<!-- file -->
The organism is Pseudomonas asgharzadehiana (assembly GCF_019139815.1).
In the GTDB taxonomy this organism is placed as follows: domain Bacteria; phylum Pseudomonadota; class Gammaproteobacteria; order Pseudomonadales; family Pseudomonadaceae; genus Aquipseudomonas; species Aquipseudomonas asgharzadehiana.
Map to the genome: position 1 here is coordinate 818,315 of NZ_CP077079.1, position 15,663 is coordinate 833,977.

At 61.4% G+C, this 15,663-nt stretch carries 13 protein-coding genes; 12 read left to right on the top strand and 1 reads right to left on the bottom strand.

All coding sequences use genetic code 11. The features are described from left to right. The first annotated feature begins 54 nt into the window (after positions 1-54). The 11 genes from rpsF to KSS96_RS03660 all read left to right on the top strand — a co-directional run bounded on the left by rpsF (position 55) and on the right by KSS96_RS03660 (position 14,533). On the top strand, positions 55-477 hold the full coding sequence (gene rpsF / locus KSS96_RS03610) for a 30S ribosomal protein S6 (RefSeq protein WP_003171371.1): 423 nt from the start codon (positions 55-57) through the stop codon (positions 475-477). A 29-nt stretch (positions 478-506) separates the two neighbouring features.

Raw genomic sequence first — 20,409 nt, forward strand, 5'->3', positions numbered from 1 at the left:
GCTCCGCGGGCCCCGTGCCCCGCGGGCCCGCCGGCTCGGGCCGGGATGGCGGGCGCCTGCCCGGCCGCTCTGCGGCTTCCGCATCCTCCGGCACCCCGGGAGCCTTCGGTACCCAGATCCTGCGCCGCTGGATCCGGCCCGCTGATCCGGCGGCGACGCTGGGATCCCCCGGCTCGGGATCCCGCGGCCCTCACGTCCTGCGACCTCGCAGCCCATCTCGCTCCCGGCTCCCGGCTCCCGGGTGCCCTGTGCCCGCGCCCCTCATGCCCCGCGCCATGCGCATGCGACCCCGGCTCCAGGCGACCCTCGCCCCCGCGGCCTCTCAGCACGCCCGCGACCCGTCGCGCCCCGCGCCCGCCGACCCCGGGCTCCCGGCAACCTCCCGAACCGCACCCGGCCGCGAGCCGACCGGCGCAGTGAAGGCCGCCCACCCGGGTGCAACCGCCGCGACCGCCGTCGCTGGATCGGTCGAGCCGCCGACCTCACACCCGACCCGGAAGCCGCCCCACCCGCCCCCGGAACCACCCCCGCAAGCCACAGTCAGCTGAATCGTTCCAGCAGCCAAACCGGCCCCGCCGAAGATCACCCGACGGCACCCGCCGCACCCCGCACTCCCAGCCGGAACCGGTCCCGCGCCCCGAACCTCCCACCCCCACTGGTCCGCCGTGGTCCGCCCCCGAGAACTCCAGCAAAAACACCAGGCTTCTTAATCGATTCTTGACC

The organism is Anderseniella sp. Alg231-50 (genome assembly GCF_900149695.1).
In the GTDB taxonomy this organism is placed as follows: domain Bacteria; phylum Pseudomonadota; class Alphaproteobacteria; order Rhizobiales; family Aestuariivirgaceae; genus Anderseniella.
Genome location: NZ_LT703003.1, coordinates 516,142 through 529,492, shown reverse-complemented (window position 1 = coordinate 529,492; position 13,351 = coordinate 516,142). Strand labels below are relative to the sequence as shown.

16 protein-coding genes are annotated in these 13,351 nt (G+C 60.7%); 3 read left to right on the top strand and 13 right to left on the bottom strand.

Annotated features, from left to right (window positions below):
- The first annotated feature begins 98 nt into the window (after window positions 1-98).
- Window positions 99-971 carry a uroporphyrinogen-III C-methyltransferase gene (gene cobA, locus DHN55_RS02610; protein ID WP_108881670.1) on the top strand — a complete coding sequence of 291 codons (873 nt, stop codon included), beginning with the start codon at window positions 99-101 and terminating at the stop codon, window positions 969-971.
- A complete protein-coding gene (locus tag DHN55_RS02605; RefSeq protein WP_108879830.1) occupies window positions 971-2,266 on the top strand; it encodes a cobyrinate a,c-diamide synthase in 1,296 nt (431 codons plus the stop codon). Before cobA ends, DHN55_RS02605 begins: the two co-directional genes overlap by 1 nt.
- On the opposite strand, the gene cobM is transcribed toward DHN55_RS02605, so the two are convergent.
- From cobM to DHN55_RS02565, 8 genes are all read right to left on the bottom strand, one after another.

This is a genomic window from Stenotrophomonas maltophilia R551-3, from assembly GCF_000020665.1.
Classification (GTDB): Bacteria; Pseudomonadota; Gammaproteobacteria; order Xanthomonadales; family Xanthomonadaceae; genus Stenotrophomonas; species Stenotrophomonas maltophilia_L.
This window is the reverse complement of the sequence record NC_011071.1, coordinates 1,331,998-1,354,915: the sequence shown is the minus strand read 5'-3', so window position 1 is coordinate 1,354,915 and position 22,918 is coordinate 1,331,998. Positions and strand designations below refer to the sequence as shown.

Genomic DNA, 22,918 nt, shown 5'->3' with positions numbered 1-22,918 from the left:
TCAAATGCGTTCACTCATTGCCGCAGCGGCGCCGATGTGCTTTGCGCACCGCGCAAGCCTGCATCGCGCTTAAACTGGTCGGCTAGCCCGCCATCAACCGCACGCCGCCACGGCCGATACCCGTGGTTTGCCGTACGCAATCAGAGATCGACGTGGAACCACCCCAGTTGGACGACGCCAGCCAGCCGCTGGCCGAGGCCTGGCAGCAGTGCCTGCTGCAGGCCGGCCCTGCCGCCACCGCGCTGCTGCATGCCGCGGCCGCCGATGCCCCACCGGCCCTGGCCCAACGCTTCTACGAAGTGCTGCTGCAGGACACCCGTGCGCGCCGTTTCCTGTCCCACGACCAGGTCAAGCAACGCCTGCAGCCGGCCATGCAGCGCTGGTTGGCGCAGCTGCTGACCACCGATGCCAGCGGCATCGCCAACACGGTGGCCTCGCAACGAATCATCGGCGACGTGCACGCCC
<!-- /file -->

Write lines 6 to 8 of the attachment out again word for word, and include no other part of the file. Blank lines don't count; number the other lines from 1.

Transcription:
Raw genomic sequence first — 20,409 nt, forward strand, 5'->3', positions numbered from 1 at the left:
GCTCCGCGGGCCCCGTGCCCCGCGGGCCCGCCGGCTCGGGCCGGGATGGCGGGCGCCTGCCCGGCCGCTCTGCGGCTTCCGCATCCTCCGGCACCCCGGGAGCCTTCGGTACCCAGATCCTGCGCCGCTGGATCCGGCCCGCTGATCCGGCGGCGACGCTGGGATCCCCCGGCTCGGGATCCCGCGGCCCTCACGTCCTGCGACCTCGCAGCCCATCTCGCTCCCGGCTCCCGGCTCCCGGGTGCCCTGTGCCCGCGCCCCTCATGCCCCGCGCCATGCGCATGCGACCCCGGCTCCAGGCGACCCTCGCCCCCGCGGCCTCTCAGCACGCCCGCGACCCGTCGCGCCCCGCGCCCGCCGACCCCGGGCTCCCGGCAACCTCCCGAACCGCACCCGGCCGCGAGCCGACCGGCGCAGTGAAGGCCGCCCACCCGGGTGCAACCGCCGCGACCGCCGTCGCTGGATCGGTCGAGCCGCCGACCTCACACCCGACCCGGAAGCCGCCCCACCCGCCCCCGGAACCACCCCCGCAAGCCACAGTCAGCTGAATCGTTCCAGCAGCCAAACCGGCCCCGCCGAAGATCACCCGACGGCACCCGCCGCACCCCGCACTCCCAGCCGGAACCGGTCCCGCGCCCCGAACCTCCCACCCCCACTGGTCCGCCGTGGTCCGCCCCCGAGAACTCCAGCAAAAACACCAGGCTTCTTAATCGATTCTTGACC

The organism is Anderseniella sp. Alg231-50 (genome assembly GCF_900149695.1).